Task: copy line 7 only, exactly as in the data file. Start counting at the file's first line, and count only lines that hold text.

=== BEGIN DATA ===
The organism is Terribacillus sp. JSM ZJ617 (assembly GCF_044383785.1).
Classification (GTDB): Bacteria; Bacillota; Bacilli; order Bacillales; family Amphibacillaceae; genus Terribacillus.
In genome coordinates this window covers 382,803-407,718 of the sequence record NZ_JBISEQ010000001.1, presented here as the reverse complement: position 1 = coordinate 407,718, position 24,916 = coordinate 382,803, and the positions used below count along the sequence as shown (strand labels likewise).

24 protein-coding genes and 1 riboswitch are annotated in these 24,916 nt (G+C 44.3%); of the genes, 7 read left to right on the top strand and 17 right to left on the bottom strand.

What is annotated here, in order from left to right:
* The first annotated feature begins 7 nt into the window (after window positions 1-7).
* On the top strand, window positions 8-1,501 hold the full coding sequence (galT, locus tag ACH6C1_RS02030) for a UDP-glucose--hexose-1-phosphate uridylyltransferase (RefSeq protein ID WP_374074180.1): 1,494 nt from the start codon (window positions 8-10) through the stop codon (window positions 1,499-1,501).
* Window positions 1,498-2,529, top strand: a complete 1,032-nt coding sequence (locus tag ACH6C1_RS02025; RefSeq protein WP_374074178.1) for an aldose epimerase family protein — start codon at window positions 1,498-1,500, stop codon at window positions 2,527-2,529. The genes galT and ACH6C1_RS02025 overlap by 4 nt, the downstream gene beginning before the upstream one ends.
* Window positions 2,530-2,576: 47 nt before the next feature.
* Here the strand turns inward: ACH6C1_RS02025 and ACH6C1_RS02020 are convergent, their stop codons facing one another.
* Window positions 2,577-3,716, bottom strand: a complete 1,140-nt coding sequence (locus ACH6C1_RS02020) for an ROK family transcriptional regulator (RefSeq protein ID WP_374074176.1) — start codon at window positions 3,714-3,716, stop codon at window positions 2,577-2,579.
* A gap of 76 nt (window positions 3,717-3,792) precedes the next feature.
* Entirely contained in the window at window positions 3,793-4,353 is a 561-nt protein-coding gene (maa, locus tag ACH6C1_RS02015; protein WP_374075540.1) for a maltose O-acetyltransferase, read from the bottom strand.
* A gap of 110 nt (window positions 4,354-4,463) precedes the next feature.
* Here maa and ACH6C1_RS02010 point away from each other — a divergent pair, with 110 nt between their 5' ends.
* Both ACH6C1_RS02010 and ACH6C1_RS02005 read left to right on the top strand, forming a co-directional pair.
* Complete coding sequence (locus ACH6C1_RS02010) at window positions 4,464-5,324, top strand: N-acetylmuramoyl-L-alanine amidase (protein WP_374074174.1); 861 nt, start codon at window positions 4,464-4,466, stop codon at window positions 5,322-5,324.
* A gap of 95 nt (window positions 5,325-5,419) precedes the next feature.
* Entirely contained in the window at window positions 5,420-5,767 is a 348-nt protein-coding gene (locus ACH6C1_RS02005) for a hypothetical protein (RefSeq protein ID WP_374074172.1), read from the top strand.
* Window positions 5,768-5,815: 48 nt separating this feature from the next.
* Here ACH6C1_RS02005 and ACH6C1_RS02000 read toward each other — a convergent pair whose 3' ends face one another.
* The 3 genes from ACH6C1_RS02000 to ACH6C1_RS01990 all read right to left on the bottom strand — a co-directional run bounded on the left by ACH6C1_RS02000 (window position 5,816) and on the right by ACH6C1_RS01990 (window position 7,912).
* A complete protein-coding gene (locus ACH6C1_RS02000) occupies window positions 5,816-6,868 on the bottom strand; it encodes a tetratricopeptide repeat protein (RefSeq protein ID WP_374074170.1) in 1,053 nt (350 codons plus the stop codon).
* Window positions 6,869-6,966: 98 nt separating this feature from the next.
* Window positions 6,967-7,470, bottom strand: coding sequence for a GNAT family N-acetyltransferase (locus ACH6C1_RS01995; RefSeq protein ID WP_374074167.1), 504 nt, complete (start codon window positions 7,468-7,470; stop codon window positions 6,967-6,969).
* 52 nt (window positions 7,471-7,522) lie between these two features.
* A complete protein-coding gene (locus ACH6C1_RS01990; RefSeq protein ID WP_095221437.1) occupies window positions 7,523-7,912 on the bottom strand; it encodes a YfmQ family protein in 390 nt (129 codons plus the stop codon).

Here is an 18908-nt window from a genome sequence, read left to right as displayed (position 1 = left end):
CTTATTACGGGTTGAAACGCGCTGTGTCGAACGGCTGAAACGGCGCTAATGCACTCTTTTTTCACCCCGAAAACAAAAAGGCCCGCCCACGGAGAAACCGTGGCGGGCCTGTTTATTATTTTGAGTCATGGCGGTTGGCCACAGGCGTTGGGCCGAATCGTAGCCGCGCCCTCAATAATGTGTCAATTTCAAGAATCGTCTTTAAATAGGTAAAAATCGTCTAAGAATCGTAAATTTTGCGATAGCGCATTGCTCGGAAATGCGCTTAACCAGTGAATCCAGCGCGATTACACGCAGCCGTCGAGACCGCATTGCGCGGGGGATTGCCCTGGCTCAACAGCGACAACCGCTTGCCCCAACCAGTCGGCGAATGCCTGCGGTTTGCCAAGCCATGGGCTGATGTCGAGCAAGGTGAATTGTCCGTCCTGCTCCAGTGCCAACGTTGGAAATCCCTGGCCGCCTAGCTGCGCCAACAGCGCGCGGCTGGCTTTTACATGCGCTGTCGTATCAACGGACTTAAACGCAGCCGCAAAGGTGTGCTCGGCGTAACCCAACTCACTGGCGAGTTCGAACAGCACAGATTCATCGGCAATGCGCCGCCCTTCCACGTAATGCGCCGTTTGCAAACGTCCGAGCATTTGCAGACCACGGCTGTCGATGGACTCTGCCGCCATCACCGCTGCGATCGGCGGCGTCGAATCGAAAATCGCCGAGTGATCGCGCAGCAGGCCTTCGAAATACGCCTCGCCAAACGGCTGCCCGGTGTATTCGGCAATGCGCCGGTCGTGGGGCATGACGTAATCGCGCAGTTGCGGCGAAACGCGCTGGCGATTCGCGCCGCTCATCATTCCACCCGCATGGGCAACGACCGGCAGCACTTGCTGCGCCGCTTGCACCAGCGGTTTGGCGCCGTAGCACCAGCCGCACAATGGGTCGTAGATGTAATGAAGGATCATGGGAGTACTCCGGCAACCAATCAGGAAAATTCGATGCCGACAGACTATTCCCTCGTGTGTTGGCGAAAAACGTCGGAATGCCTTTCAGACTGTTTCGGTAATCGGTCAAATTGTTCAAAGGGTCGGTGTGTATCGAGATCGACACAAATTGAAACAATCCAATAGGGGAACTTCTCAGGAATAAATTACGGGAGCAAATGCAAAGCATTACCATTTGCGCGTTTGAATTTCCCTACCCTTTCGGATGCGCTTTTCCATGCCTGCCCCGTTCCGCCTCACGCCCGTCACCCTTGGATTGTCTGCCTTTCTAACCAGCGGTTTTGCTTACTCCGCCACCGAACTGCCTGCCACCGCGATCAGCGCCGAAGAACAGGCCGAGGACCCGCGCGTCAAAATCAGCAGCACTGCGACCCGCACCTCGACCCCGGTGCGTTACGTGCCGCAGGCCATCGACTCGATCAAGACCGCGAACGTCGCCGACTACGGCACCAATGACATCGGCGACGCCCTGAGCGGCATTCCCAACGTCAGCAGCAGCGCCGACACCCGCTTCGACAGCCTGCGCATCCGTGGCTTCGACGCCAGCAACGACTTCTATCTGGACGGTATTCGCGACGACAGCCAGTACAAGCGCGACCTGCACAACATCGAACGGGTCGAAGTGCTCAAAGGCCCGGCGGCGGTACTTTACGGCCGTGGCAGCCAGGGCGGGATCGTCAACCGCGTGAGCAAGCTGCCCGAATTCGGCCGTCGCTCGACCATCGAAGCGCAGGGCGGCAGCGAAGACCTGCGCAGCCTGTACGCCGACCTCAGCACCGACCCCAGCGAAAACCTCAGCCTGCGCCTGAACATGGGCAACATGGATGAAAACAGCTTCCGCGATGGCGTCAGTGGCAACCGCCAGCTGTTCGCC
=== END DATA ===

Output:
* On the top strand, window positions 8-1,501 hold the full coding sequence (galT, locus tag ACH6C1_RS02030) for a UDP-glucose--hexose-1-phosphate uridylyltransferase (RefSeq protein ID WP_374074180.1): 1,494 nt from the start codon (window positions 8-10) through the stop codon (window positions 1,499-1,501).